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College & State Requirements

CMC Institutional Student Learning Outcomes

3. Information literacy and research ethics

3.1. Locate appropriate resources to satisfy information needs.
3.2. Evaluate information for credibility, reliability, and authority.
3.3. Adhere to ethical and legal standards of information access, creation, and use.
3.4. Appropriately cite sources of information.
3.5. Engage ethically with research subjects.

Colorado Department of Higher Education
GT Pathways Competency: Information Literacy

Information Literacy

Information literacy refers to the set of skills needed to find, retrieve, analyze, and use information. Competency in information literacy represents a student’s ability to know when there is a need for information, to be able to identify, locate, evaluate, and effectively and responsibly use that information for the task or problem at hand. 

Student Learning Outcomes (SLOs)
Students should be able to:

  1. Determine the Extent of Information Needed
    • Define the scope of the research question/thesis/main idea.
    • Select sources that directly relate to the key concepts or answer the research question(s).
  2. Access the Needed Information
    • Access information using effective, well-designed search strategies.
    • Access needed information by using appropriate and relevant sources.
  3. Evaluate Information Critically (required for GT-HI1)
    • Utilize a variety of information sources appropriate to the scope and discipline of the research question.
    • Consider the importance of multiple criteria, such as relevance to the research question, currency, authority, audience, and bias or point of view, when evaluating information source.
  4. Use Information Effectively to Accomplish a Specific Purpose (required for GT-HI1)
    • Synthesize information from sources to fully achieve a specific purpose.
  5. Use Information Ethically and Legally (required for GT-HI1)
    • Demonstrate a full understanding of the ethical and legal restrictions on the use of information from a variety of sources through correct citation practices.

National Standards

The Association of College & Research Libraries 
Framework for Information Literacy for Higher Education

This Framework draws upon an ongoing Delphi Study that has identified several threshold concepts in information literacy, but the Framework has been molded using fresh ideas and emphases for the threshold concepts. Two added elements illustrate important learning goals related to those concepts: knowledge practices, which are demonstrations of ways in which learners can increase their understanding of these information literacy concepts, and dispositions, which describe ways in which to address the affective, attitudinal, or valuing dimension of learning. The Framework is organized into six frames, each consisting of a concept central to information literacy, a set of knowledge practices, and a set of dispositions. The six concepts that anchor the frames are presented alphabetically:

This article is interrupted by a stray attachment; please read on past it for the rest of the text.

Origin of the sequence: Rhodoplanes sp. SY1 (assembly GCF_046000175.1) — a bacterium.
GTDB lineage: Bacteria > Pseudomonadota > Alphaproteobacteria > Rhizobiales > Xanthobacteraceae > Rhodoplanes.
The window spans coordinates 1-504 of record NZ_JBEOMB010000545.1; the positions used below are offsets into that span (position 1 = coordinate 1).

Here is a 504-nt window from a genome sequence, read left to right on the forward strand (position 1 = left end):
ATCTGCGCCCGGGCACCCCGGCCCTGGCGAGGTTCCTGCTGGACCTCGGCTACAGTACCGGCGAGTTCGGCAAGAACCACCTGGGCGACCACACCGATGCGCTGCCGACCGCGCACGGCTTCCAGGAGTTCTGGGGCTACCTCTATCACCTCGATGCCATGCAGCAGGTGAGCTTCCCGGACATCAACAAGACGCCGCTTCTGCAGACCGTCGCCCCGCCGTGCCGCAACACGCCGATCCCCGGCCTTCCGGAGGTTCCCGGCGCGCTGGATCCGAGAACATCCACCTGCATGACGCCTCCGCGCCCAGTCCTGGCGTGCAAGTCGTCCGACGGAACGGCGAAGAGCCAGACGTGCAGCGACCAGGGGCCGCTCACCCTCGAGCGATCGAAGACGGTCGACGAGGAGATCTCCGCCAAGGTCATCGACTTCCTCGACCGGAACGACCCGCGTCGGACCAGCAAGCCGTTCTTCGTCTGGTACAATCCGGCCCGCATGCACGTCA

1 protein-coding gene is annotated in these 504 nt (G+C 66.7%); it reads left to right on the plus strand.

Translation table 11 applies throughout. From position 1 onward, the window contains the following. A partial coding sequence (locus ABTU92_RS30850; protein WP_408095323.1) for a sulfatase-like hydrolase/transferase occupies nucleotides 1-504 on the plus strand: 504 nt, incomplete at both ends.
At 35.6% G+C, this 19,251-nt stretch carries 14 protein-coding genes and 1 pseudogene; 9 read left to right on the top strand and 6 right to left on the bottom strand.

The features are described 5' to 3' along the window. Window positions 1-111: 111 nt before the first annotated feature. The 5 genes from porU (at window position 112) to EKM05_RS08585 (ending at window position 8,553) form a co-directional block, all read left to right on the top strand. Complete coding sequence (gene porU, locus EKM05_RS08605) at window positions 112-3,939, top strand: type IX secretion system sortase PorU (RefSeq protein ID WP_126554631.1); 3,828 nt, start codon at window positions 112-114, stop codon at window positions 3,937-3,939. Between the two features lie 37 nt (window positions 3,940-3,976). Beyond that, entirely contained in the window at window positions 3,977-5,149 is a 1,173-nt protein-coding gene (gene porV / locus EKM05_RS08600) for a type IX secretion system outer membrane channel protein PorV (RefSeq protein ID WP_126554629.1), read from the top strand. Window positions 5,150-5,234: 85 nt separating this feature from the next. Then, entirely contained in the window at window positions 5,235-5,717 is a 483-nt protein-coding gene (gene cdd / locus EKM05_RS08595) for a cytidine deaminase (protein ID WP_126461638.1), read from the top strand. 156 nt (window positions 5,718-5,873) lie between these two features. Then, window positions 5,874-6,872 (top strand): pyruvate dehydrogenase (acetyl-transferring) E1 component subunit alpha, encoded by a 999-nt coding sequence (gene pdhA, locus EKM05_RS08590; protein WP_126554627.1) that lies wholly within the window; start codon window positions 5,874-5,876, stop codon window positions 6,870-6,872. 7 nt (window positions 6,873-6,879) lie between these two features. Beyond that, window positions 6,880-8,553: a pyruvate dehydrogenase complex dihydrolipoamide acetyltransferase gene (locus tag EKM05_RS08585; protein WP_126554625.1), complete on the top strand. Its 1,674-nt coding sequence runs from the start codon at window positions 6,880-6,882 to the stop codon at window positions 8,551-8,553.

• Authority Is Constructed and Contextual
    Information resources reflect their creators’ expertise and credibility, and are evaluated based on the information need and the context in which the information will be used. Authority is constructed in that various communities may recognize different types of authority. It is contextual in that the information need may help to determine the level of authority required.
  • Information Creation as a Process
    Information in any format is produced to convey a message and is shared via a selected delivery method. The iterative processes of researching, creating, revising, and disseminating information vary, and the resulting product reflects these differences.
  • Information Has Value
    Information possesses several dimensions of value, including as a commodity, as a means of education, as a means to influence, and as a means of negotiating and understanding the world. Legal and socioeconomic interests influence information production and dissemination.
  • Research as Inquiry
    Research is iterative and depends upon asking increasingly complex or new questions whose answers in turn develop additional questions or lines of inquiry in any field.
  • Scholarship as Conversation
    Communities of scholars, researchers, or professionals engage in sustained discourse with new insights and discoveries occurring over time as a result of varied perspectives and interpretations.
  • Searching as Strategic Exploration
    Searching for information is often nonlinear and iterative, requiring the evaluation of a range of information sources and the mental flexibility to pursue alternate avenues as new understanding develops.